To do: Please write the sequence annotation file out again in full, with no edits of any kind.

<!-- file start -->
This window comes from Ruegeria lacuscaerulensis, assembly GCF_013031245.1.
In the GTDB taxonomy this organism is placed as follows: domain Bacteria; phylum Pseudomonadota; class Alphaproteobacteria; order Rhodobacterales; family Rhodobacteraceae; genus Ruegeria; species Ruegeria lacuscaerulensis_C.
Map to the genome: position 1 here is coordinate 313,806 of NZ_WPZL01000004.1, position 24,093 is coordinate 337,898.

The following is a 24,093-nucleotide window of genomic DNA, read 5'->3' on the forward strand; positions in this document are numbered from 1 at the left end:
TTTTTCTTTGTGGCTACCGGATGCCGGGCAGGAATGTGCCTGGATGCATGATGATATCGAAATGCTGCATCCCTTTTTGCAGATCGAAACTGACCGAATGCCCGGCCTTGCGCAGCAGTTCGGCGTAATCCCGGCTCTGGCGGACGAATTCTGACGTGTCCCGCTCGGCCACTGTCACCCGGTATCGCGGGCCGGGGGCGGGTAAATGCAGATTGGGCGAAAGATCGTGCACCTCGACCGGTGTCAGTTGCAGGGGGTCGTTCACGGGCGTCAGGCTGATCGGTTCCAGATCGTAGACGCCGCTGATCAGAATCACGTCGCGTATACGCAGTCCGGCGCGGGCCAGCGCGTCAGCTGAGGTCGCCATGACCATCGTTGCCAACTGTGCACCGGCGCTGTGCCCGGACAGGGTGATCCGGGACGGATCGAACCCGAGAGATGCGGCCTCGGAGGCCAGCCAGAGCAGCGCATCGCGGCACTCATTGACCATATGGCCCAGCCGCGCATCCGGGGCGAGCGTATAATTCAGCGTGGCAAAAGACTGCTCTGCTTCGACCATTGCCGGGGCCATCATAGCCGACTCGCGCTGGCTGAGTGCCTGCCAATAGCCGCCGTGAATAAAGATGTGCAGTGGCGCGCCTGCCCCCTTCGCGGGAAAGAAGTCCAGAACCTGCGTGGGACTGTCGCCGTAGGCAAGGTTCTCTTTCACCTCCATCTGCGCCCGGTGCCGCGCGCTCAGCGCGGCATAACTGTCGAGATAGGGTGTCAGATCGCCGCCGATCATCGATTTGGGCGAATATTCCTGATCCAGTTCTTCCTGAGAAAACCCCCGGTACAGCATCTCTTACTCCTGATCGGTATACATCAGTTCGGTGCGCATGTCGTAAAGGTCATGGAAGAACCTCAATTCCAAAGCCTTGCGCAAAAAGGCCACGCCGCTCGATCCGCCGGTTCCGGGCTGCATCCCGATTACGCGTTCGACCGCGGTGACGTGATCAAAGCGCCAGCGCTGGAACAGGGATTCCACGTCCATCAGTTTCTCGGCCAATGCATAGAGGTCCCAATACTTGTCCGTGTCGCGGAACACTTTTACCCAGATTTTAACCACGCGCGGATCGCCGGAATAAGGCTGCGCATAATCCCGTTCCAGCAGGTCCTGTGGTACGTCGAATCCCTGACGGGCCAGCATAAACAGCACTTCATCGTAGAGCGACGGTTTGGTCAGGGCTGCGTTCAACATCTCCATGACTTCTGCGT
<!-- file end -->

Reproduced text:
This window comes from Ruegeria lacuscaerulensis, assembly GCF_013031245.1.
In the GTDB taxonomy this organism is placed as follows: domain Bacteria; phylum Pseudomonadota; class Alphaproteobacteria; order Rhodobacterales; family Rhodobacteraceae; genus Ruegeria; species Ruegeria lacuscaerulensis_C.
Map to the genome: position 1 here is coordinate 313,806 of NZ_WPZL01000004.1, position 24,093 is coordinate 337,898.

The following is a 24,093-nucleotide window of genomic DNA, read 5'->3' on the forward strand; positions in this document are numbered from 1 at the left end:
TTTTTCTTTGTGGCTACCGGATGCCGGGCAGGAATGTGCCTGGATGCATGATGATATCGAAATGCTGCATCCCTTTTTGCAGATCGAAACTGACCGAATGCCCGGCCTTGCGCAGCAGTTCGGCGTAATCCCGGCTCTGGCGGACGAATTCTGACGTGTCCCGCTCGGCCACTGTCACCCGGTATCGCGGGCCGGGGGCGGGTAAATGCAGATTGGGCGAAAGATCGTGCACCTCGACCGGTGTCAGTTGCAGGGGGTCGTTCACGGGCGTCAGGCTGATCGGTTCCAGATCGTAGACGCCGCTGATCAGAATCACGTCGCGTATACGCAGTCCGGCGCGGGCCAGCGCGTCAGCTGAGGTCGCCATGACCATCGTTGCCAACTGTGCACCGGCGCTGTGCCCGGACAGGGTGATCCGGGACGGATCGAACCCGAGAGATGCGGCCTCGGAGGCCAGCCAGAGCAGCGCATCGCGGCACTCATTGACCATATGGCCCAGCCGCGCATCCGGGGCGAGCGTATAATTCAGCGTGGCAAAAGACTGCTCTGCTTCGACCATTGCCGGGGCCATCATAGCCGACTCGCGCTGGCTGAGTGCCTGCCAATAGCCGCCGTGAATAAAGATGTGCAGTGGCGCGCCTGCCCCCTTCGCGGGAAAGAAGTCCAGAACCTGCGTGGGACTGTCGCCGTAGGCAAGGTTCTCTTTCACCTCCATCTGCGCCCGGTGCCGCGCGCTCAGCGCGGCATAACTGTCGAGATAGGGTGTCAGATCGCCGCCGATCATCGATTTGGGCGAATATTCCTGATCCAGTTCTTCCTGAGAAAACCCCCGGTACAGCATCTCTTACTCCTGATCGGTATACATCAGTTCGGTGCGCATGTCGTAAAGGTCATGGAAGAACCTCAATTCCAAAGCCTTGCGCAAAAAGGCCACGCCGCTCGATCCGCCGGTTCCGGGCTGCATCCCGATTACGCGTTCGACCGCGGTGACGTGATCAAAGCGCCAGCGCTGGAACAGGGATTCCACGTCCATCAGTTTCTCGGCCAATGCATAGAGGTCCCAATACTTGTCCGTGTCGCGGAACACTTTTACCCAGATTTTAACCACGCGCGGATCGCCGGAATAAGGCTGCGCATAATCCCGTTCCAGCAGGTCCTGTGGTACGTCGAATCCCTGACGGGCCAGCATAAACAGCACTTCATCGTAGAGCGACGGTTTGGTCAGGGCTGCGTTCAACATCTCCATGACTTCTGCGT